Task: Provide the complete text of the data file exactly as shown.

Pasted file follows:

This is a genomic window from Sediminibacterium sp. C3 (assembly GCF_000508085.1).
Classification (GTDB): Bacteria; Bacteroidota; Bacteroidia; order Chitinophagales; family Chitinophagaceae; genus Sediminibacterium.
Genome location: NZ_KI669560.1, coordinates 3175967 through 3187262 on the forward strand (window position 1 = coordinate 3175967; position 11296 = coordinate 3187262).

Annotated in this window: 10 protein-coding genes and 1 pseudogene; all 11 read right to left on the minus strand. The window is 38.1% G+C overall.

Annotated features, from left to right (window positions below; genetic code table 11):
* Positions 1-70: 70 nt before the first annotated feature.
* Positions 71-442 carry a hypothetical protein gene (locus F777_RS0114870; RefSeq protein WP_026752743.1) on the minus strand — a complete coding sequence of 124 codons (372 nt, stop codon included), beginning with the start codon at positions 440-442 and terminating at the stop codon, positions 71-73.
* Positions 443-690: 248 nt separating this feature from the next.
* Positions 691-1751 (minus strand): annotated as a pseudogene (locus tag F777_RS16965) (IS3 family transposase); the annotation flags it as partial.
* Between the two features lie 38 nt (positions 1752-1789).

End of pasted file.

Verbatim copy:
This is a genomic window from Sediminibacterium sp. C3 (assembly GCF_000508085.1).
Classification (GTDB): Bacteria; Bacteroidota; Bacteroidia; order Chitinophagales; family Chitinophagaceae; genus Sediminibacterium.
Genome location: NZ_KI669560.1, coordinates 3175967 through 3187262 on the forward strand (window position 1 = coordinate 3175967; position 11296 = coordinate 3187262).

Annotated in this window: 10 protein-coding genes and 1 pseudogene; all 11 read right to left on the minus strand. The window is 38.1% G+C overall.

Annotated features, from left to right (window positions below; genetic code table 11):
* Positions 1-70: 70 nt before the first annotated feature.
* Positions 71-442 carry a hypothetical protein gene (locus F777_RS0114870; RefSeq protein WP_026752743.1) on the minus strand — a complete coding sequence of 124 codons (372 nt, stop codon included), beginning with the start codon at positions 440-442 and terminating at the stop codon, positions 71-73.
* Positions 443-690: 248 nt separating this feature from the next.
* Positions 691-1751 (minus strand): annotated as a pseudogene (locus tag F777_RS16965) (IS3 family transposase); the annotation flags it as partial.
* Between the two features lie 38 nt (positions 1752-1789).